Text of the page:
You can’t really understand Stephen Curry until you’ve seen him take a jumper. It is the organizing principle for every other outward expression of his basketball id — the languid cuts and curls, the slight frame, the oppressive confidence, the slithery dribbles, the skittish defensive energy he evokes from opponents. He pulls up behind the 3-point line and, like some metaphysical rosetta stone, the understanding of everything else is unlocked.
A basketball player’s identity is always with them but it’s not always visible. Some players, of course, exude it in every moment. LeBron carries majestic dominance with him in every step. Marcus Smart is a basketball mood ring, always on, pulsing with the same interplay of deep purple and dark red. It is impossible to confuse him for anything other than what he is.
But for so many other players, their fundamental basketball truth is only revealed with a specific action — Curry’s jumper, Carmelo’s jab-step, Vince Carter’s feet leaving the floor.
All too easily, Dennis Smith Jr. can fade into the background of a Mavericks game. I don’t mean this pejoratively, there are ten players on the court and they can’t all command attention at every moment. But as Luka Doncic advances the ball over halfcourt, Smith Jr. will drift to the wing to watch his preternaturally talented teammate work his on-ball magic.
Off-the-ball, Smith Jr. is utterly unremarkable. He’s made just 36.6 percent of his jump shots this season and doesn’t have the gravity to send defenders scurrying about with every movement. He’s not a frenetic cutter or screen seeker, he just kind of floats, looking for empty space and waiting for the ball to arrive.
When it does, he is wholly transformed.
With the ball in his hands, Smith Jr. becomes a creature of pure kinetic energy. It’s not just that everything comes quicker, there is more power behind it. The strides are longer, the cuts are sharper, ground disappears beneath him. It’s like the moment he touches the ball a switch is flipped and he moves to 2x speed.
You won’t find Smith Jr. on the list of fastest-moving players because we’re not talking about content, sustained movement. He is not enduringly frantic. He is not J.J. Redick or De’Aaron Fox. He is a coiled spring, a slingshot, a bottle rocket waiting to be sparked by a long rebound or a ball reversal to the weak side, with an off-balance defender waiting to be dusted. Smith Jr.’s speed is that much more striking because his relatively leisurely pace without the ball means you can always pinpoint the moment of explosion, you can literally see when the ball arrives and the turbo boosters are engaged.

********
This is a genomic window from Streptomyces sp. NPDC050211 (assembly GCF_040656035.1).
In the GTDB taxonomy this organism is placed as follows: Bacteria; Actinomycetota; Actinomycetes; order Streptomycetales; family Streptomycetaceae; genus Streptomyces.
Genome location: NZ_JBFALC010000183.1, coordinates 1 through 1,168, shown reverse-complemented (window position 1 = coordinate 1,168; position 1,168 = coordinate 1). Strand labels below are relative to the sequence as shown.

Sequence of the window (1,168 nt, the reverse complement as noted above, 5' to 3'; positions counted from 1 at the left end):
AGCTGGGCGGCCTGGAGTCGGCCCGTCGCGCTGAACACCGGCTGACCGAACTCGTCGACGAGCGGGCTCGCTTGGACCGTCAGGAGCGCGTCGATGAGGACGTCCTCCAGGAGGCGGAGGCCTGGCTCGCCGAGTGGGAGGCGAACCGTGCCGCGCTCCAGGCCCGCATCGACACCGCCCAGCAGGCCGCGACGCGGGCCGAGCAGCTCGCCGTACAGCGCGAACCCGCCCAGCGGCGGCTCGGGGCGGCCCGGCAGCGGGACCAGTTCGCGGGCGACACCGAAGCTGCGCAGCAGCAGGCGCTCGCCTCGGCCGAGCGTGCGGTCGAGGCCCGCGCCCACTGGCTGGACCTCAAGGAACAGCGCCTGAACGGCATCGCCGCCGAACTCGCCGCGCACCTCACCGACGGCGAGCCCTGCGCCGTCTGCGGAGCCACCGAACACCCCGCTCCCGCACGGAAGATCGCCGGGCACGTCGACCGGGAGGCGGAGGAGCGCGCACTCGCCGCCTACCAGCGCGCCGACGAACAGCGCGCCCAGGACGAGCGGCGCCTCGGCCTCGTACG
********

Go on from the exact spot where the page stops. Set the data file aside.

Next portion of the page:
By almost any measure, Smith Jr. has been much more effective this year. He’s been getting to the line more, playing better defense, hitting 3s at a much more respectable rate than his rookie season. His explosive speed has been a huge asset in transition, where he’s averaging 4.5 points per 100 possessions, and he’s becoming increasingly effective using it in the halfcourt as well (although finishing, drawing fouls and protecting the ball are all reasonable developmental goals). His overall points and assists are both down but this is a product of sharing the backcourt with Doncic, a pairing that will ultimately shape the importance of how Smith Jr. moves and what he’s able to accomplish with it.
Essentially nothing about Smith Jr.’s movement can be applied to Doncic. There is an almost imperceptible difference between his top speed and third gear. He is neither fast nor explosive. That’s not to say he’s not athletic, he is, but where Smith Jr. is a gross motor creature, Doncic is all fine motor. He excels in tight spaces, using hesitation, timing, angles, footwork and body control to do his damage. One of the advantages for this pairing is that Doncic is already experienced in utilizing those physical tools on and off the ball. The problem is that Smith Jr. trails him in both areas.
Moving forward, Doncic is clearly the Mavericks primary offensive creator, and he should be. That minimizes the value of Smith Jr.’s explosion with the ball in his hands and means he will have to figure out how to summon and apply the same vitality in those situations where he is merely orbiting slowly along the outer reaches of Doncic’s gravity.
Smith Jr. is a special player every moment he’s on the court and regardless of whatever stylistic or synergistic friction exists between him and Doncic, it would be somewhat absurd to argue that anything we’ve seen this season undermines the idea of them being a viable combination. As a reminder, Doncic is 19, Smith Jr. turned 21 less than a month ago and has already shown growth in several key areas in this, his second season.
Still, if Smith Jr. is a player who will be defined by movement it is incumbent upon him to expand his physical repertoire, to refine that explosion, to temper it with misdirection and rapid, smooth down-shifting, to make sure that the engine that drives it all is inside him and not just possession of an orange leather ball.